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The city is making revisions to the proposed riverside park to bring down costs, including eliminating a bridge and some pathways.

Pittsfield Tweaks Westside Riverway Park Design

By Jack GuerinoiBerkshires Staff
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PITTSFIELD, Mass. — The Conservation Commission reviewed a trimmed-down Westside Riverway Park plan that the city hopes will receive lower bids.
 
Last week, the commissioners discussed with Parks and Open Spaces Manager James McGrath a modified previously approved plan that lowers the overall cost of the project.
 
"There has been some retooling of the project and certain parts of the project had to be removed and parts of the project have been trimmed down," McGrath said during the meeting aired Aug.  29 on PCTV. "The impacts have been lessened."
 
Last month, McGrath informed the Parks Commission that the bids for the project came in too high and the city would have to rebid the project. 
 
The city received grant funds to develop a park on a Dewey Avenue parcel where blighted homes used to sit.
 
McGrath said the biggest change is the elimination of a bridge that would connect the park to John Street. He said the bridge seemed to be one of the main cost drivers. 
 
"We carved that off," he said. "We still want a bridge crossing to connect the park to the neighborhood but at this point in time it does not seem to be possible."
 
He said the performance space will be shifted from the north side of the park to the south. This will also decrease the overall cost because there would be less grading needed. 
 
"We flip-flopped the layout to the park," he said. "We haven't lost any of the functionality of the park."
 
He said the canoe launch will also be moved to the south side of the park and some pathways were removed from the initial design.
 
McGrath said the city hoped to send the project out to bid again soon and hopefully be able to begin construction this year before the grant deadline of the summer of next year.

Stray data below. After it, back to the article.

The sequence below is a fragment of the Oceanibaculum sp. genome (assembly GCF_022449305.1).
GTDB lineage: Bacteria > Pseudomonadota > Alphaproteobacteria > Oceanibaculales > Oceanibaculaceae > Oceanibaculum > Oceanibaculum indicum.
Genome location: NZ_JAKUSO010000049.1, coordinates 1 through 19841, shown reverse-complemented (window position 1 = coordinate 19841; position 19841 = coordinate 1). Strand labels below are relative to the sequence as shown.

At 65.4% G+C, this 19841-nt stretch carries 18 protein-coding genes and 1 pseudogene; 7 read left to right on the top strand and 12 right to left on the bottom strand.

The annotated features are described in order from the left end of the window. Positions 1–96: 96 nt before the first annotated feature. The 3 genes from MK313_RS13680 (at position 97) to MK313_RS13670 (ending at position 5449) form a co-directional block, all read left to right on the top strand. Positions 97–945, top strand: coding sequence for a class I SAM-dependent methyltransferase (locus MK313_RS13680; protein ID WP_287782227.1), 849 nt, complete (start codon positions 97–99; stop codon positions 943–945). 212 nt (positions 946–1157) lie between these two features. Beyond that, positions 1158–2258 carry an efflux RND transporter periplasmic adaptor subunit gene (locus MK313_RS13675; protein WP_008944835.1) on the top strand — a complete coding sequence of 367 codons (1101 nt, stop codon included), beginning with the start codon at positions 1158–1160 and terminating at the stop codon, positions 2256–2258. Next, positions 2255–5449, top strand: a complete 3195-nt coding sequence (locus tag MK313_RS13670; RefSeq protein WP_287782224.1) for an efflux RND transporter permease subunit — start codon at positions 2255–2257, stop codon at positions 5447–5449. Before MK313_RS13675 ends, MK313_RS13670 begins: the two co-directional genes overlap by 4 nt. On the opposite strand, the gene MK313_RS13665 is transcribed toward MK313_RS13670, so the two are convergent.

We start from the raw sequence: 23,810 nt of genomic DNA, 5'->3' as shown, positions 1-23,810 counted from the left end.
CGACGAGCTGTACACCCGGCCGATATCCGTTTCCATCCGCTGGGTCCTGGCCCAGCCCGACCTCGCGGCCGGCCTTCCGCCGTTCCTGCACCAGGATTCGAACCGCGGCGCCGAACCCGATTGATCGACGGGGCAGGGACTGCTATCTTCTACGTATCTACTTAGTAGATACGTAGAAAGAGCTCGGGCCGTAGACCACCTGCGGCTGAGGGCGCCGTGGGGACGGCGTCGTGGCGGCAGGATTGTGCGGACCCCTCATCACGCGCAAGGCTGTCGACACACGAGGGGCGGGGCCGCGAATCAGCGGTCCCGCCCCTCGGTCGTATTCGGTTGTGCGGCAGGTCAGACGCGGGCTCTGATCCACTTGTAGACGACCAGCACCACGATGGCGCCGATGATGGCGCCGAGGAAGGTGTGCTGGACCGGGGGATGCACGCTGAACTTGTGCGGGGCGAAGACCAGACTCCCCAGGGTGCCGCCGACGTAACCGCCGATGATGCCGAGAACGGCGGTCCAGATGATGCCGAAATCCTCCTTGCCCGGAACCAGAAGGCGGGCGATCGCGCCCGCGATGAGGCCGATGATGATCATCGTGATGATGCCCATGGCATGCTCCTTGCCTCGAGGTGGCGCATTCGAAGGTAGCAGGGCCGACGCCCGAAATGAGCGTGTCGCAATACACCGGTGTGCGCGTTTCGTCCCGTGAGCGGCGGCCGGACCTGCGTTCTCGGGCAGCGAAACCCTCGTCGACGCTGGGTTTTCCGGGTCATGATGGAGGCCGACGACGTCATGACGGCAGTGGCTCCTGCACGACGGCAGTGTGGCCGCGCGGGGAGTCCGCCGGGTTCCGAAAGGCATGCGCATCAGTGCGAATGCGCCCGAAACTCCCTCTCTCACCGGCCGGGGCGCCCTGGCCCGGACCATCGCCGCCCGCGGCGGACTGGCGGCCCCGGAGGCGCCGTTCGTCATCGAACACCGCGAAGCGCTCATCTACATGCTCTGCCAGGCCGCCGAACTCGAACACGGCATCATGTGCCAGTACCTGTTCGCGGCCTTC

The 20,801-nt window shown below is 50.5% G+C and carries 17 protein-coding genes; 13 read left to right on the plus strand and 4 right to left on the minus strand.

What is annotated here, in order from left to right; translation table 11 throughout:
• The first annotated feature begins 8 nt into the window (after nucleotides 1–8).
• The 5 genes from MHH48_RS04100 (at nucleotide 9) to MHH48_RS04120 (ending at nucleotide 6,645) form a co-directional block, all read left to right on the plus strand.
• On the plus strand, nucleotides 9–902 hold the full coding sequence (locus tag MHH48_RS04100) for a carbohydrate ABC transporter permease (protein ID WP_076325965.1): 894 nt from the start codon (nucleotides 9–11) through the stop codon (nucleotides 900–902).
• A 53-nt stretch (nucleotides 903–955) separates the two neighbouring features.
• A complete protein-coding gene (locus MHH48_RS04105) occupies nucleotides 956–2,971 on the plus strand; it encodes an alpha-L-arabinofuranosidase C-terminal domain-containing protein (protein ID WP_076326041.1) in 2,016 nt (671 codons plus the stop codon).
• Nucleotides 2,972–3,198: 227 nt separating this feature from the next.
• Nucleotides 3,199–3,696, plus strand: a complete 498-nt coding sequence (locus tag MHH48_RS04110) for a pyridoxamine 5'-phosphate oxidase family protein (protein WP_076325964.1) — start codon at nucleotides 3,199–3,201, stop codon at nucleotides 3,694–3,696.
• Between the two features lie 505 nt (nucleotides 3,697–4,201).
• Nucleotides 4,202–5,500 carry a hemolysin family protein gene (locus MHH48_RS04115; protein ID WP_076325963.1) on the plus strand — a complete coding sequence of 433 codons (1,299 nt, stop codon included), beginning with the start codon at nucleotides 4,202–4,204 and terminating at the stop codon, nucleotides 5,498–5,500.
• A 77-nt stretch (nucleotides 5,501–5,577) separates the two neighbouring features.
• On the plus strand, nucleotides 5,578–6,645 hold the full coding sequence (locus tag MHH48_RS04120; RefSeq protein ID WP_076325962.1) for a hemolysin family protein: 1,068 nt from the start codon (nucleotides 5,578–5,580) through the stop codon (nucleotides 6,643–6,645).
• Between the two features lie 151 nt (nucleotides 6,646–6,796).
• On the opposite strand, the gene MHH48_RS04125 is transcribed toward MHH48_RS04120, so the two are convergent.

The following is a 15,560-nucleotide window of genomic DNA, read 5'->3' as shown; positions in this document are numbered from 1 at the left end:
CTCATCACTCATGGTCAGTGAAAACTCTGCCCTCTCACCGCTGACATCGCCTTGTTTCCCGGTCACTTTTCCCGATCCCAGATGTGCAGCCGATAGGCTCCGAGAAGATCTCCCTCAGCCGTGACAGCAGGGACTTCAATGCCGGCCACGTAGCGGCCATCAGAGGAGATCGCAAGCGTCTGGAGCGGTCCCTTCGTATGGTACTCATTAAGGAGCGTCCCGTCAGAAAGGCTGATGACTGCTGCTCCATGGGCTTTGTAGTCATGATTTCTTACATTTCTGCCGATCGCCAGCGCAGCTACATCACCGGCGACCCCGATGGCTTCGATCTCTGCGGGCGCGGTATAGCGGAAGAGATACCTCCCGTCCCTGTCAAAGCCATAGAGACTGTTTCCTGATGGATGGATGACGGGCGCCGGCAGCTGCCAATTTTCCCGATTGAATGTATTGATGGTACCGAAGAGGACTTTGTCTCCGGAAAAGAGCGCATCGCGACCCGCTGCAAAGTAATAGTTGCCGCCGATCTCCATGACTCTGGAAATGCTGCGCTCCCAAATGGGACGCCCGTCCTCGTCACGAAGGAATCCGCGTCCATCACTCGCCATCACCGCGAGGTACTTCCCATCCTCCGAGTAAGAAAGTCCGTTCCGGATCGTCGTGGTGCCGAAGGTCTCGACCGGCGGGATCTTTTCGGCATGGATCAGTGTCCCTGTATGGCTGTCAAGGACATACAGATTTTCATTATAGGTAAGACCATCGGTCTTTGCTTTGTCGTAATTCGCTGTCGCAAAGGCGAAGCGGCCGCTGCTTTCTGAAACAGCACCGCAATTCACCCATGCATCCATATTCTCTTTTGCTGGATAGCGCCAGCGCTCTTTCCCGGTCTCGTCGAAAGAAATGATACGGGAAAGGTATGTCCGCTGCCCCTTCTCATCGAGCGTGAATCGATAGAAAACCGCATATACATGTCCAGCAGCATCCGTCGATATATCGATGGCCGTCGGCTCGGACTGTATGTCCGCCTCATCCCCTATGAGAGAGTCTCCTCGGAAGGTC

In other business, the commission continued Guild Solar LLC's notice of intent application request hearing for the installation of a ground-mounted solar energy facility off of Gamwell Avenue to consider an alternative access area.
 
Daniel Band of Guild Solar, who attended the meeting, said they looked at access roads off Barker Road, Claremont Street, and Gamwell Avenue -- all of which had environmental impacts -- but deemed Barker Road the preferred access area.
 
Band said construction on Barker would be less intense and would be less of a nuisance to surrounding neighborhoods.
 
"You would have construction vehicles going through the neighborhoods and the utility poles would be very close to people's houses," he said. 
 
Ban said Barker already had access to three-phase power. Bringing in three-phase power from Gamwell would cost $555,000 and Claremont would cost $462,000.
 
Interconnection upgrade costs are also more favorable on Barker with a cost of $427,000. To consider Gamwell and Claremont would send them back to the beginning of the process and jump the interconnection upgrade costs to $7.8 million.
 
The alternative routes would also require a restudy and additional permitting time which would take another 12 to 36 months.